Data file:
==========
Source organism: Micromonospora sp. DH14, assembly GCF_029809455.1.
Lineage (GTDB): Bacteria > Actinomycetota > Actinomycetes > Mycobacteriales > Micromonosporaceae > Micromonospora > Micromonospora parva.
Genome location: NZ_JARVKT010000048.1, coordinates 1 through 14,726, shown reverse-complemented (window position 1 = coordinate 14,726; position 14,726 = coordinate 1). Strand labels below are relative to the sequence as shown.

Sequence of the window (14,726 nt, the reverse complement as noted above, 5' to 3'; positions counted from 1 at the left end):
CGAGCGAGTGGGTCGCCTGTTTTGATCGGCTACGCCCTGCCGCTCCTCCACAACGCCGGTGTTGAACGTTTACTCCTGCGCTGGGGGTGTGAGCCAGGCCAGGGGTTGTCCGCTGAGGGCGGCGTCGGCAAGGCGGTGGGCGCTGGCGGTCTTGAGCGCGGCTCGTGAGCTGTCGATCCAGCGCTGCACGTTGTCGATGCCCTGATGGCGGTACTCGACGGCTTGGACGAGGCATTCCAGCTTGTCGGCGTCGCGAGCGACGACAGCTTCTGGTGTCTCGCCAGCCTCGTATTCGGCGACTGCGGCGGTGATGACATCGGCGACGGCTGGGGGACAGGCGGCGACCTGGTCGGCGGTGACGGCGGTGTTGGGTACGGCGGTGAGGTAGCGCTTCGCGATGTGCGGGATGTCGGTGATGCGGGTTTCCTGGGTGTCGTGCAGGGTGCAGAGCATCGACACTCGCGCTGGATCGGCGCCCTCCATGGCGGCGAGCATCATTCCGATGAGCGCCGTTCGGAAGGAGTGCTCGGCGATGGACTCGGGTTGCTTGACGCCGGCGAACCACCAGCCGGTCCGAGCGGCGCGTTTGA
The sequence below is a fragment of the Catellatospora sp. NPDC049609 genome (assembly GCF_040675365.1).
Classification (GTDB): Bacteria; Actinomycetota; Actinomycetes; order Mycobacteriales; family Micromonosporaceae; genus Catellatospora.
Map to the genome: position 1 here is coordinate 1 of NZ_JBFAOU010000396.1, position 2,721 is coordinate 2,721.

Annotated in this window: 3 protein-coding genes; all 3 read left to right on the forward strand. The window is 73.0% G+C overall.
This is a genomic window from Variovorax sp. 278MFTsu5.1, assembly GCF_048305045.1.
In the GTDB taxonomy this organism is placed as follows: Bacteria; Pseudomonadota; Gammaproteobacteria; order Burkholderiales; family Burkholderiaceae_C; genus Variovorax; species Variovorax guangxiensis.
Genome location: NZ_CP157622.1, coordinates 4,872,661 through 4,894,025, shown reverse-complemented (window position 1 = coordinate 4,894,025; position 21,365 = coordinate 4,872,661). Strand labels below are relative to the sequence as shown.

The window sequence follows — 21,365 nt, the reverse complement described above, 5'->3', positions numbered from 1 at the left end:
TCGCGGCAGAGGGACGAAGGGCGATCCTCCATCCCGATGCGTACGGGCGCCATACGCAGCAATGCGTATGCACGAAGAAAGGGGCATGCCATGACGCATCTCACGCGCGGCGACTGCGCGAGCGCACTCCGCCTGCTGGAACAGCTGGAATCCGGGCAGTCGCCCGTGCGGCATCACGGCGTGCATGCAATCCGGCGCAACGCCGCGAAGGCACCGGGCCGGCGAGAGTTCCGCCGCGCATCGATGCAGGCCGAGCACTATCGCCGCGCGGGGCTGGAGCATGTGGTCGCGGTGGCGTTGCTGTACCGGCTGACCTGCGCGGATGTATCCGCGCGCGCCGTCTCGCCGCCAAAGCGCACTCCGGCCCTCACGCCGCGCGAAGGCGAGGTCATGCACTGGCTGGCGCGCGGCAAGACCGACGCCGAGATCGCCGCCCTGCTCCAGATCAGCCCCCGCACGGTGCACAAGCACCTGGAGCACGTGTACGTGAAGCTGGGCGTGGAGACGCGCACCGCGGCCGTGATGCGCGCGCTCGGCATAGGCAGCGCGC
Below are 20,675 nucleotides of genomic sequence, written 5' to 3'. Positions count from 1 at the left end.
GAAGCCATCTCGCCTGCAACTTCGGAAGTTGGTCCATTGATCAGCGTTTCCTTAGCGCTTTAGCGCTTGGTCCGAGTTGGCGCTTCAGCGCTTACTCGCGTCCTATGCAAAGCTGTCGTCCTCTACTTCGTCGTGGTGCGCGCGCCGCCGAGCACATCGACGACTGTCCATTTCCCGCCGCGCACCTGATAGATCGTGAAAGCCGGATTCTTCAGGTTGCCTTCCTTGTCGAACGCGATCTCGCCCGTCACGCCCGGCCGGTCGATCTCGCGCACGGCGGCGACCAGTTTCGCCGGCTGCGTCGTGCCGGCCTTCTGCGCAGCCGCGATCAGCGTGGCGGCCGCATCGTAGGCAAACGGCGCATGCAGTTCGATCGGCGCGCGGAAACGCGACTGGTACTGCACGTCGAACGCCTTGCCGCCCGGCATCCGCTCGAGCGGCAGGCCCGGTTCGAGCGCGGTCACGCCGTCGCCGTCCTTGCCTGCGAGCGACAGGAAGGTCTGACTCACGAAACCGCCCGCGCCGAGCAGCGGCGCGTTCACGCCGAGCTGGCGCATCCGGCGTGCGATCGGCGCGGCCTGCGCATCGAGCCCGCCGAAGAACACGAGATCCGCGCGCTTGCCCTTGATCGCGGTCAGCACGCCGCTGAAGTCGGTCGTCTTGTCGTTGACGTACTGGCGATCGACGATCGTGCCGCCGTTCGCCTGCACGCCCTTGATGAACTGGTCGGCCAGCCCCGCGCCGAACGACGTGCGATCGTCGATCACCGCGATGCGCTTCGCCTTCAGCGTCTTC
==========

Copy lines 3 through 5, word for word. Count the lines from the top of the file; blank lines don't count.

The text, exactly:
Genome location: NZ_JARVKT010000048.1, coordinates 1 through 14,726, shown reverse-complemented (window position 1 = coordinate 14,726; position 14,726 = coordinate 1). Strand labels below are relative to the sequence as shown.

Sequence of the window (14,726 nt, the reverse complement as noted above, 5' to 3'; positions counted from 1 at the left end):
CGAGCGAGTGGGTCGCCTGTTTTGATCGGCTACGCCCTGCCGCTCCTCCACAACGCCGGTGTTGAACGTTTACTCCTGCGCTGGGGGTGTGAGCCAGGCCAGGGGTTGTCCGCTGAGGGCGGCGTCGGCAAGGCGGTGGGCGCTGGCGGTCTTGAGCGCGGCTCGTGAGCTGTCGATCCAGCGCTGCACGTTGTCGATGCCCTGATGGCGGTACTCGACGGCTTGGACGAGGCATTCCAGCTTGTCGGCGTCGCGAGCGACGACAGCTTCTGGTGTCTCGCCAGCCTCGTATTCGGCGACTGCGGCGGTGATGACATCGGCGACGGCTGGGGGACAGGCGGCGACCTGGTCGGCGGTGACGGCGGTGTTGGGTACGGCGGTGAGGTAGCGCTTCGCGATGTGCGGGATGTCGGTGATGCGGGTTTCCTGGGTGTCGTGCAGGGTGCAGAGCATCGACACTCGCGCTGGATCGGCGCCCTCCATGGCGGCGAGCATCATTCCGATGAGCGCCGTTCGGAAGGAGTGCTCGGCGATGGACTCGGGTTGCTTGACGCCGGCGAACCACCAGCCGGTCCGAGCGGCGCGTTTGA